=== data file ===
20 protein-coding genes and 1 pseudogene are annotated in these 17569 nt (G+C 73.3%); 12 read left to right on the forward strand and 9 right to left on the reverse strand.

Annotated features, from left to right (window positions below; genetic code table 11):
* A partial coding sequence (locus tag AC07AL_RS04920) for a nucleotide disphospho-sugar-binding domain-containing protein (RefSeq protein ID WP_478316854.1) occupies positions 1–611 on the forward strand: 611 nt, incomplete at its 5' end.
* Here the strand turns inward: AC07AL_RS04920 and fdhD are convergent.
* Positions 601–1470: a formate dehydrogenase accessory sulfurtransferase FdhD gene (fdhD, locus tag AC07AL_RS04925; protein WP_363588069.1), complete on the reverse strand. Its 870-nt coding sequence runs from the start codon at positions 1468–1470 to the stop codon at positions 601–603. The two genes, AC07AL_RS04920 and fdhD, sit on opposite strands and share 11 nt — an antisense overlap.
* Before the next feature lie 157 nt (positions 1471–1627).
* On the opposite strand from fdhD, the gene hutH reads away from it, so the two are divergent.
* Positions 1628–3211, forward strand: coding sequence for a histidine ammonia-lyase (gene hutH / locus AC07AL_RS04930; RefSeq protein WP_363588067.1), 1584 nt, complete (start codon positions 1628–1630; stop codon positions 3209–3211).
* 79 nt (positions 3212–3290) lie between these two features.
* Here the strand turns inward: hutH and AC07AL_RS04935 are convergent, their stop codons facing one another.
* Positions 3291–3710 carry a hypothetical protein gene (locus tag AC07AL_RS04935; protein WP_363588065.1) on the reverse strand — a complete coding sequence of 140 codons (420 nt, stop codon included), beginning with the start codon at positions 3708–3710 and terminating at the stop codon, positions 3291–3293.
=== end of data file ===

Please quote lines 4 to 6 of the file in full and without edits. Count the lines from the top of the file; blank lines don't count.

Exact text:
* Here the strand turns inward: AC07AL_RS04920 and fdhD are convergent.
* Positions 601–1470: a formate dehydrogenase accessory sulfurtransferase FdhD gene (fdhD, locus tag AC07AL_RS04925; protein WP_363588069.1), complete on the reverse strand. Its 870-nt coding sequence runs from the start codon at positions 1468–1470 to the stop codon at positions 601–603. The two genes, AC07AL_RS04920 and fdhD, sit on opposite strands and share 11 nt — an antisense overlap.
* Before the next feature lie 157 nt (positions 1471–1627).